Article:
Craftspeople and tempters: the making of value
Valerie Hänisch (University of Bayreuth)
Paper short abstract:
Tuareg craftspeople, called Inadan, monopolise craft in Tuareg society and make possible most public social activities as agents and musicians. Beyond that, Inadan not only make valuables, but pronounce value by praising or denouncing their counterparts.
Paper long abstract:
In order to succeed, Inadan do not advertise their crafted objects but rather court potential clients. They praise the generosity, beauty and noblesse of their counterpart and profess how one could gain in reputation through the offered object. The hand-crafted object merely seems to be a means to encounter. Not only because of being in need of a certain product, but because of generousity and noblesse one shall engage in exchange with craftspeople. That way of negotiation can be traced back to the longstanding relation between Inadan and the social group of nobles in Tuareg society. With the words 'Noble man, how can you bargain?!', craftspeople tempt to buy with them. And the client who buys, confirms his noblesse. 'The nobles want the world!' And that is what they get in dealing with Inadan. As an endogamous professional group they provide crafted and value-charged objects, and furthermore praise generousity or denounce dishonourable behaviour in public. In my presentation and on the basis of ethnographic research I will link craftpeople's work to a diversified social environment in which valuables and values are created, received and applied in social action.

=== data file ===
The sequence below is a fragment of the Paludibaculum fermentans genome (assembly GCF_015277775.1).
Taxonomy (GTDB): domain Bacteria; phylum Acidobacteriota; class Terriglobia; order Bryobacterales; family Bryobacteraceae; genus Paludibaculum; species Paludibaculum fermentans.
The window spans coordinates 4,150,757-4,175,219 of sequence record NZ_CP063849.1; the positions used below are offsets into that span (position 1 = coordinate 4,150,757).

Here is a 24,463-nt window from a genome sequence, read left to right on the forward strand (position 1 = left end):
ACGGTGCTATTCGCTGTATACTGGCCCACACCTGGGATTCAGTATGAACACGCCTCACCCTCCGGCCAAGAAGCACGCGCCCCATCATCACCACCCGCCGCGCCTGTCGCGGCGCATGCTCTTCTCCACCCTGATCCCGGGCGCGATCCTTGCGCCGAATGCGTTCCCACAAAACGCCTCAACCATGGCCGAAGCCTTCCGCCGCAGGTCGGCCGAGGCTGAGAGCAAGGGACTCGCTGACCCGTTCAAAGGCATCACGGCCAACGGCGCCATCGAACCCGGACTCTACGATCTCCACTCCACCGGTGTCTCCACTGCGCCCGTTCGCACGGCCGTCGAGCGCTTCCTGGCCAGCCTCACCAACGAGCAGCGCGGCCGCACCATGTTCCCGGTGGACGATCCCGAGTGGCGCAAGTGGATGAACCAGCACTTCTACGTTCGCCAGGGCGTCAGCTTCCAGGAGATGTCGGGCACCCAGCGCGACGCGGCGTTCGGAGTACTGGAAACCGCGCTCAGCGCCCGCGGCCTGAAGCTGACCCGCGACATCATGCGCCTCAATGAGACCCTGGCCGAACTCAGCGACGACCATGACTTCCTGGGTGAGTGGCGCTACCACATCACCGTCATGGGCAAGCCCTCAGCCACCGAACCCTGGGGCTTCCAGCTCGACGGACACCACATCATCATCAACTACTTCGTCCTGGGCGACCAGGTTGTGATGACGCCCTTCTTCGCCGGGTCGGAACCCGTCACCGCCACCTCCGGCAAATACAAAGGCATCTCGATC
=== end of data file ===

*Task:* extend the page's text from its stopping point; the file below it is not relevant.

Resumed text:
Generating value and valuation as collaborative practice